How to do Sprint Planning
22nd Jan, 2020
How to do Sprint Planning
There are so many questions when we try to do Sprint Planning. Some of them could be,
- How much work can the team do within a sprint?
- How to decide the amount of work that is done?
- If we do not have velocity, how to plan for the first sprint?
- How many Sprints do we plan at a time?
So many questions arise and it is quite confusing how to start when we do not have any data upfront.
Planning is a vital part of starting the sprint. It clarifies the part on what is expected out of this sprint through a Sprint Goal and also a plan in the form of a Sprint Backlog.
Sprint Goal helps us understand the purpose and Sprint Backlog guides us on how to achieve the goal.
There are two ways to do Sprint Planning, and they are,
- Capacity based
- Capability based
Capacity-Based Sprint Planning:
The team identifies the collective capacity of the whole team. Based on this, the team can choose the work by collaborating with the Product Owner to achieve business needs.
Identifying the capacity will help the team decide how much work they can do based on their capacity.
For example: If there are 8 Development Team members, and each person is available for 8 hours a day. Per day, the team capacity is 64 hours. If your Sprint is two weeks (or ten days), as a team, you have a total of 640 hours. Hence, the team can plan the work for 640 hours for this Sprint.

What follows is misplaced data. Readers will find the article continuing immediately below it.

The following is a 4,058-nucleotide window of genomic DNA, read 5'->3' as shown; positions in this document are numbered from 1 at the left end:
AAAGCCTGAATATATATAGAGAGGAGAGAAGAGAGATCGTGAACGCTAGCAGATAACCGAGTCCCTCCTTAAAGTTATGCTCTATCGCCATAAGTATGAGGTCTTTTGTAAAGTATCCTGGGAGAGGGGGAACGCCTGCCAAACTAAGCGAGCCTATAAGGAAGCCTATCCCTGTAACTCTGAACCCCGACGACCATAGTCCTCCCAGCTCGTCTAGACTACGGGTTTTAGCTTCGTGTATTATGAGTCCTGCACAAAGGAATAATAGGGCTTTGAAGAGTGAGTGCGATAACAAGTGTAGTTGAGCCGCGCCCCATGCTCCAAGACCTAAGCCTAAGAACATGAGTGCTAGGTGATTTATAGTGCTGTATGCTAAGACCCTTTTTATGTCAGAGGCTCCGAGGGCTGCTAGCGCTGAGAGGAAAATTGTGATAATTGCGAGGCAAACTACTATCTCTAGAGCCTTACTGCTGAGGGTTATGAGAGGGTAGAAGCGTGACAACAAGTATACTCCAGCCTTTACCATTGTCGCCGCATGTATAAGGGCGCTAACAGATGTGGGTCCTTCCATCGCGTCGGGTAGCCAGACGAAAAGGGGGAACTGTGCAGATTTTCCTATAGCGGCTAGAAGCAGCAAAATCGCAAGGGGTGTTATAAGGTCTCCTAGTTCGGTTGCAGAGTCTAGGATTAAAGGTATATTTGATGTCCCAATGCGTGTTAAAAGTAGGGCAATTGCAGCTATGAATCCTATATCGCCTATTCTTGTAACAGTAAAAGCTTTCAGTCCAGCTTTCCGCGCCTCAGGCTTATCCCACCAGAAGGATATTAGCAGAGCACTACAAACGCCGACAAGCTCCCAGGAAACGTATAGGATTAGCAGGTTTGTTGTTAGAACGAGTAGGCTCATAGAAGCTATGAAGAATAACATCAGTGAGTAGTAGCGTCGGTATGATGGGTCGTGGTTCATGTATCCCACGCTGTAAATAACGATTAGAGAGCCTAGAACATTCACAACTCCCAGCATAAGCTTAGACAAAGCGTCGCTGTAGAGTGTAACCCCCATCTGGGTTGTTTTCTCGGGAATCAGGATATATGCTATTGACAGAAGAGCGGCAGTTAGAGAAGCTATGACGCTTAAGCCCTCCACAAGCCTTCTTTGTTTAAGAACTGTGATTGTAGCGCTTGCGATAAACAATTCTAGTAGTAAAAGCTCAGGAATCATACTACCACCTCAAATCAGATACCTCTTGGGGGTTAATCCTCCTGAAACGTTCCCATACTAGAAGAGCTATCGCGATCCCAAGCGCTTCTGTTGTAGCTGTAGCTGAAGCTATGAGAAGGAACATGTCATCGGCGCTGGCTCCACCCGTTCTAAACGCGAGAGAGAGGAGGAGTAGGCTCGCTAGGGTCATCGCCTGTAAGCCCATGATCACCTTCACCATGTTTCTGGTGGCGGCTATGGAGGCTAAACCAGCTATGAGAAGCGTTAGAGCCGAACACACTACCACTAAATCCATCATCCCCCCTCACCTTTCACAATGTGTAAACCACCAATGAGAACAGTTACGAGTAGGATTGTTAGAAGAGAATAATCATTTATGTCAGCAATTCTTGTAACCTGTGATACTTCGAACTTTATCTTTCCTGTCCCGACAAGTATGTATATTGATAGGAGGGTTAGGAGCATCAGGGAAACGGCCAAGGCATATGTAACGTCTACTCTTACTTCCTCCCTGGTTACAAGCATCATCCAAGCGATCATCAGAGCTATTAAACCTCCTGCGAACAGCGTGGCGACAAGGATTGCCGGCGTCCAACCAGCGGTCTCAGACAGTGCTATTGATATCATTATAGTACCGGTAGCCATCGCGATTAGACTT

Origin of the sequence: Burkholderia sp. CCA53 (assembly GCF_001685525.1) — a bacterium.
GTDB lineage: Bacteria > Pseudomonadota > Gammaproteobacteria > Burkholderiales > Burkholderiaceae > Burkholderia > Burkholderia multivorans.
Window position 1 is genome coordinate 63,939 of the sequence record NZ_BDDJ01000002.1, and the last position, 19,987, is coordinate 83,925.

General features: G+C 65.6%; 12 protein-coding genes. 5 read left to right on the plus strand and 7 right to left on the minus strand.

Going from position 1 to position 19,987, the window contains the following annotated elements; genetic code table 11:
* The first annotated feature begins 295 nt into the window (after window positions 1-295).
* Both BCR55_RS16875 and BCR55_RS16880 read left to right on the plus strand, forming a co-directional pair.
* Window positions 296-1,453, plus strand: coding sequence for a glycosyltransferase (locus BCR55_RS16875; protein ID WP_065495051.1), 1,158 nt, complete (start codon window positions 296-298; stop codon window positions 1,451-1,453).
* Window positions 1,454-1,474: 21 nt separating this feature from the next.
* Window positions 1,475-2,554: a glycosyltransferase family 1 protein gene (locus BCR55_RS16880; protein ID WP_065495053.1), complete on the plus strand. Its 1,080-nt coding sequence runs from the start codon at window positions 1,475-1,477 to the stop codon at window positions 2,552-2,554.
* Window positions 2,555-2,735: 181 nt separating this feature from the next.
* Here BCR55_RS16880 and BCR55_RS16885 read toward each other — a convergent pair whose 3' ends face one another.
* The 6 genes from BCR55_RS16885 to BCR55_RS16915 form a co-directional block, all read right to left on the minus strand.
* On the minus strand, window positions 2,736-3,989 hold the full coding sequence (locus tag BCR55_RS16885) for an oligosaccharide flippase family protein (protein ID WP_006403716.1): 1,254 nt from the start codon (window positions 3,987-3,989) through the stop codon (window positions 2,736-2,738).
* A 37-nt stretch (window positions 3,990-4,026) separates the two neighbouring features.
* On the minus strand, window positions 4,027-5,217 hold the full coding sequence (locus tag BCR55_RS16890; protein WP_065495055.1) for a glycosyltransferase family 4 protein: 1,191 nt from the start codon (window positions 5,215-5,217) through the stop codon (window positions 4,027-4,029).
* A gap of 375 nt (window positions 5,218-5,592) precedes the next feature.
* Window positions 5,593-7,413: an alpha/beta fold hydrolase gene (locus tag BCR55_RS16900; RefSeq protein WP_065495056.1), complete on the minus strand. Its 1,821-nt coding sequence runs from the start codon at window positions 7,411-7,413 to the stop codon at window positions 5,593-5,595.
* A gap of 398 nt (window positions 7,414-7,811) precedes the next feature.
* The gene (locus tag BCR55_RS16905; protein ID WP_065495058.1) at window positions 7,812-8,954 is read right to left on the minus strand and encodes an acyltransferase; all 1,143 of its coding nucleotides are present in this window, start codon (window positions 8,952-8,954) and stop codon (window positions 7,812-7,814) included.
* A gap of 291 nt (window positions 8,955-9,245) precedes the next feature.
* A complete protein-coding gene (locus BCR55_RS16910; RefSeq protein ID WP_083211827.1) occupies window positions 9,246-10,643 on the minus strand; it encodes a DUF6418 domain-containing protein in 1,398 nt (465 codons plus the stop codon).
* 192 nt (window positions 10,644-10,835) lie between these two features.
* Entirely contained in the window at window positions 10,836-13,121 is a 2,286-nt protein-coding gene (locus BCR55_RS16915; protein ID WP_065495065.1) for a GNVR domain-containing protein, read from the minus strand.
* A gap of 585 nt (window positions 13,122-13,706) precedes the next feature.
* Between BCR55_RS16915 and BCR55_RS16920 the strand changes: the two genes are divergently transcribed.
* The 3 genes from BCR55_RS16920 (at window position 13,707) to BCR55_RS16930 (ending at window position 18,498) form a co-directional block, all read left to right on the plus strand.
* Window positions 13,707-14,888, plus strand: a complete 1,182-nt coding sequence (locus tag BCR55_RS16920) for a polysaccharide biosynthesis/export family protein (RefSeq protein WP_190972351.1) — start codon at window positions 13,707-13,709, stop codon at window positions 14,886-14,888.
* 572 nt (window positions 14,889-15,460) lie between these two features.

When the team is deciding their capacity, they will also take holidays, leaves, and the availability of team members in the sprint.
Capability-Based Sprint Planning:
In capability-based Sprint Planning, the teams do not talk about the time they have. Instead, they run experiments.
Based on the historical data of the team's capability, the team plans for Sprint, keeping business needs in mind. Capability means how much valuable work the team can deliver in a fixed amount of time - the Sprint.
For example: If the team is working for the very first time, the team does not have any historical data of their capability. The team can run the first Sprint as an experiment.
Use the outcome of the Sprint as a pointer for planning the upcoming sprint. One way to do this is by using
- How many Product Backlog items are "done" in a sprint?
- How many story points were delivered in the sprint toward the vision?
If the team uses different ways of estimating other than story points, then that will be used for capacity planning.
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